New York Child Support Factors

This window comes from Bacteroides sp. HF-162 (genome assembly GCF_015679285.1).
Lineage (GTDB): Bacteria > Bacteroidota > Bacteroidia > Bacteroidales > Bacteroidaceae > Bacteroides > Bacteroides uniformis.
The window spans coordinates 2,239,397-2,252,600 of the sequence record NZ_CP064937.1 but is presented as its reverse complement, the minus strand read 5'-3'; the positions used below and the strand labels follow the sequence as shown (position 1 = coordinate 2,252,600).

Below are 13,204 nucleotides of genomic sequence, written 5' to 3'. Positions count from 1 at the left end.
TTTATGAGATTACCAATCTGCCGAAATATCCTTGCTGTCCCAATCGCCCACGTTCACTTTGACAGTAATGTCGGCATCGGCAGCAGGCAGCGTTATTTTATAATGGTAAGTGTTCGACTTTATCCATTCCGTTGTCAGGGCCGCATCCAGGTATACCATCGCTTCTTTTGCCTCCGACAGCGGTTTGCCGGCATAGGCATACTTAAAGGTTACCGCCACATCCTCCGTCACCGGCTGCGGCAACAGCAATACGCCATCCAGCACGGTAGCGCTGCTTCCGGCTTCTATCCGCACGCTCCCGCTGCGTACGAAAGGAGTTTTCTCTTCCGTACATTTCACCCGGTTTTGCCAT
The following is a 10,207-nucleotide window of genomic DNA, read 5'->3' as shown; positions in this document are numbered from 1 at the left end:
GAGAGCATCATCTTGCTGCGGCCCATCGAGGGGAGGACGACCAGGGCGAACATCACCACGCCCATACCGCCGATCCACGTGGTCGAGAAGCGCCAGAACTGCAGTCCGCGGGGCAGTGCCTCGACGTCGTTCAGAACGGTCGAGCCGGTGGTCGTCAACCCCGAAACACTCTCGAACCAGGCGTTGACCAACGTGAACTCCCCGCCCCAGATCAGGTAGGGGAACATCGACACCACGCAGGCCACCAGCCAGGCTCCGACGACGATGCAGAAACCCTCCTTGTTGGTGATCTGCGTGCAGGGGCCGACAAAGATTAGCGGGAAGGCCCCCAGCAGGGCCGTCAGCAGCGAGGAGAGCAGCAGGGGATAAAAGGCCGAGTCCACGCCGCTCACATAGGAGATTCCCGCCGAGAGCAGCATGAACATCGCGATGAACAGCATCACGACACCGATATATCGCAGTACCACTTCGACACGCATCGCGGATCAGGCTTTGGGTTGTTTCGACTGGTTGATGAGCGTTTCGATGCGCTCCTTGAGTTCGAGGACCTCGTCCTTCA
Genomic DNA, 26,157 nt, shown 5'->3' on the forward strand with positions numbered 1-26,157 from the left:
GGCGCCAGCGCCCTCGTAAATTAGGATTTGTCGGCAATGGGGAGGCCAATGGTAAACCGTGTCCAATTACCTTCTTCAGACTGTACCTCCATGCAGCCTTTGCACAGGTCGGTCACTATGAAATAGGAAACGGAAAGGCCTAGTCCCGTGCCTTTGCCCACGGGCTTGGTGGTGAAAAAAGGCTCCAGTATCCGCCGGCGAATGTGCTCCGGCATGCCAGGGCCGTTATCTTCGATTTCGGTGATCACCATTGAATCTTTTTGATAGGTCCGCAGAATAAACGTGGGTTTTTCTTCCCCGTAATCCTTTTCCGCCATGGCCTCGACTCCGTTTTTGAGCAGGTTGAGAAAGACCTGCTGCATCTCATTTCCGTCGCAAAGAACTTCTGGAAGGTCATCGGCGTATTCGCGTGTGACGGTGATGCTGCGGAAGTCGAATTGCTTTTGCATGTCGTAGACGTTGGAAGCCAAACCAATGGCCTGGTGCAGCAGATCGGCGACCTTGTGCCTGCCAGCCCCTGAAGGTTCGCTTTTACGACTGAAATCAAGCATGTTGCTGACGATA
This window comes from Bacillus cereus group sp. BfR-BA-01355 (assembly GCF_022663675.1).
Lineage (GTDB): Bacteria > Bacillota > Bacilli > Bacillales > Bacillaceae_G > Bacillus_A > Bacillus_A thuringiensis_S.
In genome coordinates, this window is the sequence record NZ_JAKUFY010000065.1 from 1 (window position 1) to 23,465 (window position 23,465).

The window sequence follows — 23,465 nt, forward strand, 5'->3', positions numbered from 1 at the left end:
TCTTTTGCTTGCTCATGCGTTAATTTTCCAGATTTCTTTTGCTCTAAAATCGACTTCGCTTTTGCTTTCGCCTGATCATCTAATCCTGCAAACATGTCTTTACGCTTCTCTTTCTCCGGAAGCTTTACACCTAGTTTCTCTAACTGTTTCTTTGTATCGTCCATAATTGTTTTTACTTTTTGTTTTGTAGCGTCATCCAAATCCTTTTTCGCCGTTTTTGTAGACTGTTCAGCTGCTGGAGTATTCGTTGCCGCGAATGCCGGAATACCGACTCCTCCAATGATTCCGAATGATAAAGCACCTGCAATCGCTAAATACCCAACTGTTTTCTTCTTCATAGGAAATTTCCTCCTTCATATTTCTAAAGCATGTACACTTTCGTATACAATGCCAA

Health insurance coverage may be ordered to be provided. Marital misconduct of either parent is not to be considered. There are specific Child Support Guidelines in the statute and which are presumed to be correct, unless there is a showing that the amount of support would be unjust or inappropriate. The factors to be considered are: (1) the financial resources of the child and the parents; (2) the standard of living the child would have enjoyed if the marriage had not been dissolved; (3) the physical and emotional health of the child and any special needs or aptitudes of the child; (4) the financial resources, needs, and obligations of both the noncustodial and the custodial parent; (5) the tax consequences to each parent; (6) the non-monetary contributions that the parents will make towards the care and well-being of the child; (7) the educational needs of either parent; (8) whether 1 parentís income is substantially less than the other parentís; (8) the needs of other children of the non-custodial parent; (9) if the child does not receive public aid, any extraordinary expenses required for the non-custodial parent to exercise visitation rights; and (10) any other relevant factors. Security may be required for the payments. [Consolidated Laws of New York Annotated; Domestic Relations Law, Article 13, Sections 236-Part B, 240, and 243 and New York Case Law].